Quince is the thing to look out for when you begin to feel those long sunsets at the end of the summer. This rather acidic, not exactly good looking fruit grows in many places around the world but is often unappreciated. For the Portuguese this is pure seasonal gold! We rush to the local markets and grab the best fruit at the best price and at the right time! Quince, marmelos in Portuguese, are the quintessencial fruit for preserves – marmelada, which became the english marmelade. The word marmelada first appeared in writing by the pen of the Portuguese bard Gil Vicente in 1521. Don’t be fooled by the story that Mary Queen of Scots, who used to eat marmelada when feeling low (who wouldn’t?), invented the word marmelada through her “Marie est malade” (Mary is sick)! In any case, this post is not about marmelada but an alternative way of preparing this delicious fruit which, I guarantee, will become the best friend of your Autumn Sunday roasts.
A simple and delicious way of using left over boiled potatoes. “Passadas pela sertã” literally means passed through the frying pan. The olive oil, paprika and garlic lend the potatoes a deep and robust flavour as well as an irresistible crispy texture. This makes an excellent side dish for grilled meats.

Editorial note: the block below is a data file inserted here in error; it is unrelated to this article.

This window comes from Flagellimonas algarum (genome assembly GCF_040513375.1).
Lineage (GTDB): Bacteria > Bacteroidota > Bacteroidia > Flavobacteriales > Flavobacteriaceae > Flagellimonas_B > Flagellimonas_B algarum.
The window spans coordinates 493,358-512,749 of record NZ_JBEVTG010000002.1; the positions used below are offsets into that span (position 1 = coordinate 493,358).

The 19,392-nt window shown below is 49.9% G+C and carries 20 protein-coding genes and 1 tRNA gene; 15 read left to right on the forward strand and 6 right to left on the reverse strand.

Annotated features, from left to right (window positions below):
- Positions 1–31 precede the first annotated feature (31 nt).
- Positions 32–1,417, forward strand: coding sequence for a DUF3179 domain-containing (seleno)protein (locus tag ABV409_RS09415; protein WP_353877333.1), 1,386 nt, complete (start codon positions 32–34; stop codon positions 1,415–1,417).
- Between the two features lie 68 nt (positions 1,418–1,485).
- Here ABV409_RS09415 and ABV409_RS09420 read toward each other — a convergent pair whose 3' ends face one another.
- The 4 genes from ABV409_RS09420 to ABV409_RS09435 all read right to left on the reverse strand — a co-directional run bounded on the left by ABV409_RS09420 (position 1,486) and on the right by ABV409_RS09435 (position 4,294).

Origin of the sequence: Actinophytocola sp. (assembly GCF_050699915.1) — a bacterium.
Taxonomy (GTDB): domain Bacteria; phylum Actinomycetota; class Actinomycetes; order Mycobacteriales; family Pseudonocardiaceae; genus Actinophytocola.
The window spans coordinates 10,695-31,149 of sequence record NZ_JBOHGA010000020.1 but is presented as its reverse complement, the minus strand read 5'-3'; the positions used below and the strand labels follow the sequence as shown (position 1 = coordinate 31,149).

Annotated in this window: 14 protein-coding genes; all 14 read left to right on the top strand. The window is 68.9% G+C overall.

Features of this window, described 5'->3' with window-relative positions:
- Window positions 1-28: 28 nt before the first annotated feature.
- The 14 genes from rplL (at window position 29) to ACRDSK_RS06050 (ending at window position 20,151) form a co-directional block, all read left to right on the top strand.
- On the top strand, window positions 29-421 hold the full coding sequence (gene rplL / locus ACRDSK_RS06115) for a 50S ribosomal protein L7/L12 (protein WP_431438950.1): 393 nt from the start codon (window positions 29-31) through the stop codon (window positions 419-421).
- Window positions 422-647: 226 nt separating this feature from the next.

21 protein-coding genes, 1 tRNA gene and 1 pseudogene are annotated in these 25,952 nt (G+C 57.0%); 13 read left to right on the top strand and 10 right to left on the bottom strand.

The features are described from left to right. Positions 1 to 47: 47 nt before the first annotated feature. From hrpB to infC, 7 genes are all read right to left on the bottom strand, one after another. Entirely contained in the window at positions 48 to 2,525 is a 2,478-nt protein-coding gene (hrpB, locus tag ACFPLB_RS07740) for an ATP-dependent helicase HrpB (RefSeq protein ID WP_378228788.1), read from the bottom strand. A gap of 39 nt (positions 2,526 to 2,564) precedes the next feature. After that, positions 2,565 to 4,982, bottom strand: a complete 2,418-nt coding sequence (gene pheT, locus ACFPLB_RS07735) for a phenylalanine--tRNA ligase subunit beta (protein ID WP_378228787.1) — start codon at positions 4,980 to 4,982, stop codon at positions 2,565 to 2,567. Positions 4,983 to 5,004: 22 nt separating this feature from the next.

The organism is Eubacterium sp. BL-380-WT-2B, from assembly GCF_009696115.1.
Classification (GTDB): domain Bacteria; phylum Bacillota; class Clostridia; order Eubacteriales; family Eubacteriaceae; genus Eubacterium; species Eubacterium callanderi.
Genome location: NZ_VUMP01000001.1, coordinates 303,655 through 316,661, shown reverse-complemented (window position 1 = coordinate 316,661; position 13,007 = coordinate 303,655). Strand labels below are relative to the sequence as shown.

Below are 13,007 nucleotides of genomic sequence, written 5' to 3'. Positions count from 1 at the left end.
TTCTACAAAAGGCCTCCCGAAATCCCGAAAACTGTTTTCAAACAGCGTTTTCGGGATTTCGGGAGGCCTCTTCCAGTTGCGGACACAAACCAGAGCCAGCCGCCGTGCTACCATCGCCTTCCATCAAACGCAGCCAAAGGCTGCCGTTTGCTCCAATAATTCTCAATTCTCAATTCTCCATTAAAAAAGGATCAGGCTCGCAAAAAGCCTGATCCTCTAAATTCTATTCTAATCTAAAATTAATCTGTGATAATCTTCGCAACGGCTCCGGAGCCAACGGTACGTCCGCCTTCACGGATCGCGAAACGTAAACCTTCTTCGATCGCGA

Bacalhau (salted cod fish) is renowned for its versatility. Portugal’s obsession with this cured fish has produced, some say, more than 1000 variations. Bacalhau à Braz is certainly one of the classics. Created by Mr Bráz, owner of a tavern in Lisbon’s bohemian Bairro Alto, this dish combines shredded bacalhau with eggs to create a delicious snack or quick lunch. This recipe is a ‘low carb’ variation, substituting the traditional fried potatoes with grated carrots. This makes for a lighter, more colourful dish which still honours the magic combination of bacalhau, olive oil and garlic. Bacalhau must be soaked in cold water for 3 days (changing the water twice a day) before cooking. Alternatively you can buy already soaked cod in frozen packs. The original recipe asks for the cod to be boiled before shredding. I don’t find this necessary and I believe you get a better taste and texture from using it raw straight into the pan.